Everyone knows work has changed in the United States. With it have changed the skills we think of as necessary to compete. Today, there’s a cultural premium on the development of technical skills, like coding. That has led to hundreds or even thousands of “innovations” in how, where and why people gain those skills.
The effect on workers of the transition from a manufacturing economy to an information and service economy are well explored. This discussion has become so common, in fact, that a handful of notions about modern avenues into tech careers have become widely held despite being half-true at best, spurious at worst.
This discussion has become so common, in fact, that a handful of notions about modern avenues into tech careers have become widely held despite being half-true at best, spurious at worst.
Some of these misconceptions are merely harmless assumptions that color the way people think about tech careers at an abstract level. But others can have an unfortunate, practical impact on the policies and programs we choose to pursue in workforce development. Below, I identify some of these mistaken ideas and explain why we should be skeptical.
It’s true that the past five years have familiarized us with many new ways for people to learn to code. Free online programs, intensive for-profit bootcamps, online subscription programs, college-based classes, and self-paced options have proliferated, creating the perception that there’s an option for gaining career-ready tech skills around every corner. The assumption that often goes hand in glove with this fact is that, “if so many people are teaching people to code, it must be easy.”
The truth is, while there are an awful lot of different avenues today through which one can learn to code, they vary wildly in quality and in their ostensible goals. Even a high quality program will fail if the user wants training that will help her get a job and the program is not designed to create that outcome.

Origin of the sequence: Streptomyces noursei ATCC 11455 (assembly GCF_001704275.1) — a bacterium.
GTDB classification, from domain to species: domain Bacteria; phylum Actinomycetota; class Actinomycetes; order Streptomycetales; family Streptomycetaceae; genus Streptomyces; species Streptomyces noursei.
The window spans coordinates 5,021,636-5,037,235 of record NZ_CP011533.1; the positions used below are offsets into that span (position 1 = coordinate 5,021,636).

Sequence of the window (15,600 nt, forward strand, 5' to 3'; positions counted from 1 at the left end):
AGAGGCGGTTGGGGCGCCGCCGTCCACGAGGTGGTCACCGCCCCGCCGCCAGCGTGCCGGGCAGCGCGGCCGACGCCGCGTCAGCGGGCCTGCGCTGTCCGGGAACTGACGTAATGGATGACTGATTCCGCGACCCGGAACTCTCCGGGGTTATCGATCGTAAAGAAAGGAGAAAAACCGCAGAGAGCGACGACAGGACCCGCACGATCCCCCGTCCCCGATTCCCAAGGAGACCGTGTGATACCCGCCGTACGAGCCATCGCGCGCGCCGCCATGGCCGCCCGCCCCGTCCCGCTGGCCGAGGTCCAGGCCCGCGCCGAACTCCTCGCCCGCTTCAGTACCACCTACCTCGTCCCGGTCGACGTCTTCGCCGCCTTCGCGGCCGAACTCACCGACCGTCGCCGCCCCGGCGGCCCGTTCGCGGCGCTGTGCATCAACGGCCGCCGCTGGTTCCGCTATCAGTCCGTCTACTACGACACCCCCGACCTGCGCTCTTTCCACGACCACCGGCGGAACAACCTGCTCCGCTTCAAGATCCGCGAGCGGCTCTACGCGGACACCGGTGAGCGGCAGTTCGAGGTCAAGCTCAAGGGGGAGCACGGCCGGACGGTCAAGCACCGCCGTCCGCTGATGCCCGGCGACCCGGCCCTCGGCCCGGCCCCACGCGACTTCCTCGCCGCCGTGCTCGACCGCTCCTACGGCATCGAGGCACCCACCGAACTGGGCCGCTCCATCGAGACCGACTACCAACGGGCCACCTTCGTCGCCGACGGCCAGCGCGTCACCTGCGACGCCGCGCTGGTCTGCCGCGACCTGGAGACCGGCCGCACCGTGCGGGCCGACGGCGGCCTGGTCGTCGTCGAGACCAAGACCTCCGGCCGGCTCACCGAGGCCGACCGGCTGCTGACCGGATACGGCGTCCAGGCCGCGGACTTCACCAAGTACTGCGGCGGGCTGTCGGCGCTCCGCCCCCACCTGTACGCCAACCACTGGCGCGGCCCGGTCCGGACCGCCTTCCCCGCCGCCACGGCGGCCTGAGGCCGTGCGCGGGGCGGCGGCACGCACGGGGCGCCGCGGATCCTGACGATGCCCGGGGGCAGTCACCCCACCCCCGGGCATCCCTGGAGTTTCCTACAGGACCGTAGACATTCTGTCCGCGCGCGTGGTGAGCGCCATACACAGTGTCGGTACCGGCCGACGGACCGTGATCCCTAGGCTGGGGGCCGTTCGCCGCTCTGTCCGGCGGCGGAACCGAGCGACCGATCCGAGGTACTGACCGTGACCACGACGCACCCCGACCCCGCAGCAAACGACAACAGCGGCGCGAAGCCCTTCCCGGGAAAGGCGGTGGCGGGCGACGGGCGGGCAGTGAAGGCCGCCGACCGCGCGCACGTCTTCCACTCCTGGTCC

[bctt tweet="The existence of myriad #code training programs is not evidence that teaching code is easy. On the contrary, it suggests that teaching people to code is actually very hard." username="launch_code"]
But even more importantly, the existence of myriad code training programs is not evidence that teaching code is easy. On the contrary, it suggests that teaching people to code is actually very hard. That people, companies and institutions have spent millions of hours and dollars attempting to create better curricula and models of delivery in a space in which hundreds of options already exist tells us a lot about how “easy” it is to teach people to code.
Even a high quality program will fail if the user wants training that will help her get a job and the program is not designed to create that outcome.
In many of the stories written about industrial decline and the hollowing out of the nation’s middle, we find a hopeful epilogue centered on the idea that thousands of former factory workers will be gainfully redeployed in new tech careers, and that a coding training program will give them the tools they need to make that transition.
But almost always, providing new skills alone to a person without traditional tech credentials is a necessary but insufficient step in getting her into a new tech career.